Andrew and I recently finished Nicola Griffith’s Hild. We shared are thoughts on the book in an email conversation.
Chris: Fiction about the Middle Ages can be a very mixed bag of idealized medievalisms and anachronistic pageantry. Knights gallivant across countrysides regardless of a historical tradition of chivalry in that country, dressed in armor shining bright despite the technology or preferred protection of the time. Honor and such are paramount. I love the Middle Ages, but reading historical fiction set in the time period can be a considerable chore given how many authors opt to write what feels medieval instead of what is medieval. Such is gloriously not the case with Hild.
Hild is a master class in narrative description and world-building. Griffith spent years researching life in 7th-century England and it shows from page one, immersing readers in such a wealth of detail that the rhythms and assumptions of a time 1,400 years ago become if not natural then at least understandable. Even languages are grounded in the concrete, being compared to apples and swiftly flowing rivers. The rich precision of each description illuminates a period known colloquially for its darkness, revealing the humanity found within.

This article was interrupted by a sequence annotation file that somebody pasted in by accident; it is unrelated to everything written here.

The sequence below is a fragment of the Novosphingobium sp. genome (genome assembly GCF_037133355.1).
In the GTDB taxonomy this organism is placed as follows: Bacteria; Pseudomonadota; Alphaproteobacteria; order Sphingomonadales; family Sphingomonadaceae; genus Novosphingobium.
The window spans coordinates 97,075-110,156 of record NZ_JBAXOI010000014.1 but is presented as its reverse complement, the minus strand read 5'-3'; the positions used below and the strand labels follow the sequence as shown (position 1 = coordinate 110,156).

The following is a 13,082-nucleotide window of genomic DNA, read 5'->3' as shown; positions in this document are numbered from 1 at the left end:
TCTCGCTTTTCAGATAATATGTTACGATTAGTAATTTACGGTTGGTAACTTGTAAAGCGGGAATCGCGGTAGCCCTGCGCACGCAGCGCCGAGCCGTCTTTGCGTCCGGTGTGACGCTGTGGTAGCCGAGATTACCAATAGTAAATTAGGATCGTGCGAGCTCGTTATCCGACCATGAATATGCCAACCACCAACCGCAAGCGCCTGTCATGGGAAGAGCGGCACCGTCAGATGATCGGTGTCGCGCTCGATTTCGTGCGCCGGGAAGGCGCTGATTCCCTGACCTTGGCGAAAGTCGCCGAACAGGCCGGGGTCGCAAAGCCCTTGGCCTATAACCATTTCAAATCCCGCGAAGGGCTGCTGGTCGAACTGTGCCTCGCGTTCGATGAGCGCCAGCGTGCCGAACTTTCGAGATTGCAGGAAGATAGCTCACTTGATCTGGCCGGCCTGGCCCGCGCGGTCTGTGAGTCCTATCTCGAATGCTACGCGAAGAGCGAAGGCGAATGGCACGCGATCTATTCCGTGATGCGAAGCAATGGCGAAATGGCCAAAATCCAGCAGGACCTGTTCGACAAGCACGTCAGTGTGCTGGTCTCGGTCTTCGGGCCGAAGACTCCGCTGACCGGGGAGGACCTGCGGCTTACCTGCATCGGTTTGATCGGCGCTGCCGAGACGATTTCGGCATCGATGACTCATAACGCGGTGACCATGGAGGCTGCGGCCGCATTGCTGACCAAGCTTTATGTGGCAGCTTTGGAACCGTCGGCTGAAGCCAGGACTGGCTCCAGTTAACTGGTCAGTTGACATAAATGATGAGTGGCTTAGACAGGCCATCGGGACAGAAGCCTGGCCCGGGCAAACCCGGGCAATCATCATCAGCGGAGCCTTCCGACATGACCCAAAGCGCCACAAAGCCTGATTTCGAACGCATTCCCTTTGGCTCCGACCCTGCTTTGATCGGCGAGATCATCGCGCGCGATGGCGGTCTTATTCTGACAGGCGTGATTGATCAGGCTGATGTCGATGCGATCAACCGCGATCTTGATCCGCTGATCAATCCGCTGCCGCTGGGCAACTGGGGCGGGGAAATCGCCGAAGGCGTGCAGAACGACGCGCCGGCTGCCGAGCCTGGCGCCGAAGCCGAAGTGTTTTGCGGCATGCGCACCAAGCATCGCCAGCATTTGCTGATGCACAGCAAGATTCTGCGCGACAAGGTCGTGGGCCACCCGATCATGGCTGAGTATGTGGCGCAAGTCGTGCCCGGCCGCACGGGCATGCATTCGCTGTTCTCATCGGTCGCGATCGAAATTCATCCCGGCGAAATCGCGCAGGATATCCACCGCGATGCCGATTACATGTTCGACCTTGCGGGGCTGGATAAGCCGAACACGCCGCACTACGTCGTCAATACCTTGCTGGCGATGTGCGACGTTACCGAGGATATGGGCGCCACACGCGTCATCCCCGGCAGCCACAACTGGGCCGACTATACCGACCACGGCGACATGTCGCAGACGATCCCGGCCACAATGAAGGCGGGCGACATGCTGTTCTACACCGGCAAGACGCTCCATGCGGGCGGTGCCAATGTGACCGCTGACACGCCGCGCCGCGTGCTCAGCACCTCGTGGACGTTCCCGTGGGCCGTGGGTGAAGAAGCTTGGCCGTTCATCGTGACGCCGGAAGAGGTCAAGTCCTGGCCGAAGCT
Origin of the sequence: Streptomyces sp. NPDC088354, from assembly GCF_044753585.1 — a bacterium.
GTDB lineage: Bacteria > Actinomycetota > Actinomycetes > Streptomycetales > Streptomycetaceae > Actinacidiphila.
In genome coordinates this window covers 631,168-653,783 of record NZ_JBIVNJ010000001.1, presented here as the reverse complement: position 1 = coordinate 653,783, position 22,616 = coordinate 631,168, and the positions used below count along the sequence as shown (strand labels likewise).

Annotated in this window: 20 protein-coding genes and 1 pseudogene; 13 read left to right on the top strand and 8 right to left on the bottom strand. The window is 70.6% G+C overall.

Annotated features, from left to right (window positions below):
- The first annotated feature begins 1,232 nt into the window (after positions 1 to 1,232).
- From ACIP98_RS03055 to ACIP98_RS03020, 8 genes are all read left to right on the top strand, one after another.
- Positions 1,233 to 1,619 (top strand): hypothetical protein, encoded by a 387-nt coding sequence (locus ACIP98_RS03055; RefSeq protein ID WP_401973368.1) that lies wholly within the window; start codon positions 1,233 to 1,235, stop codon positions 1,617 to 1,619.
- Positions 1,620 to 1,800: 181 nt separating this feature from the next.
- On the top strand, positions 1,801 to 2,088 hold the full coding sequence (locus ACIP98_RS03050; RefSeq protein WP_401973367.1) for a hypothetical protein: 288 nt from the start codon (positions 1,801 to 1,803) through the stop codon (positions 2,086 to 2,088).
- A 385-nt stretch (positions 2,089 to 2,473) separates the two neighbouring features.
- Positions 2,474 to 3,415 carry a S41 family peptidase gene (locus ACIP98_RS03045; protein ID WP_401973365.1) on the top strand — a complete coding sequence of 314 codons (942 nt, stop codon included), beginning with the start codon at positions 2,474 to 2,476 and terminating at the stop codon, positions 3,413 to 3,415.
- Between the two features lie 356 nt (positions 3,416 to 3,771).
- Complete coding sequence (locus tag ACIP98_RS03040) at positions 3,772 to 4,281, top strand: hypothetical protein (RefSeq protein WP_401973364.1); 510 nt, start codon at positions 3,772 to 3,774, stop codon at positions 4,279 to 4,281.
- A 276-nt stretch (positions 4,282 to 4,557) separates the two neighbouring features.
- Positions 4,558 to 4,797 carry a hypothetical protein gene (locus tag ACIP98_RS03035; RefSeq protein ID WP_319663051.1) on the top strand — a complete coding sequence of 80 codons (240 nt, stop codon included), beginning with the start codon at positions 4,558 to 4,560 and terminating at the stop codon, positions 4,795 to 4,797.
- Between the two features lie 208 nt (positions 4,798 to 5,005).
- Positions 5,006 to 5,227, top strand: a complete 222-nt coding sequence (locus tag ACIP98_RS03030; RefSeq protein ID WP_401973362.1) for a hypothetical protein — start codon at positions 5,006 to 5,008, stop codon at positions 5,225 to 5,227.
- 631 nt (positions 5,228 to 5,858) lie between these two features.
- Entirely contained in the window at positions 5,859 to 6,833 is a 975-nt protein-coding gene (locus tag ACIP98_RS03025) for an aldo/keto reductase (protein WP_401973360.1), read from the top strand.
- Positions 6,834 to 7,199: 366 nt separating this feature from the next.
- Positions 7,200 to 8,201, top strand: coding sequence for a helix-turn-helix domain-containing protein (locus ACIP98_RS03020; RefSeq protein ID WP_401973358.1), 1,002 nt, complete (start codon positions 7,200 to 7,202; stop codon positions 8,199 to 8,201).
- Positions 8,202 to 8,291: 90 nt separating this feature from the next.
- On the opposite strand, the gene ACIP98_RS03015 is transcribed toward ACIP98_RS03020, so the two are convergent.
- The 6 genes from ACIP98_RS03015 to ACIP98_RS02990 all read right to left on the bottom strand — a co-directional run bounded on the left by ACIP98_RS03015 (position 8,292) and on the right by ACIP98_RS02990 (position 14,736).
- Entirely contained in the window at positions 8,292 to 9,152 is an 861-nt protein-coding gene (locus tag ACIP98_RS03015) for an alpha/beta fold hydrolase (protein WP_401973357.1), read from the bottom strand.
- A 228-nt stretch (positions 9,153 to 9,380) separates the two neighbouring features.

The metaphors and the symbolism of the later chapters build off this description, creating a narrative system that rests entirely on its own medieval legs. That is the highest praise I can give a historical novel: the book turns a period alien and remote from our own into something familiar on its own terms, lending a deeper humanity to its characters because each decision they make makes perfect medieval sense.
Andrew: As a pure and simple narrative, Hild excels just as much, but in a different way than modern readers are used to. Instead of a cinematic, action-filled plot that moves naturally from point A to Z hitting every logical step in between (although there is plenty of action, including some of the most vividly rendered battle sequences one could ask for), Griffith writes with a style that represents the outlandish love child of Henry James and the writer of Beowulf.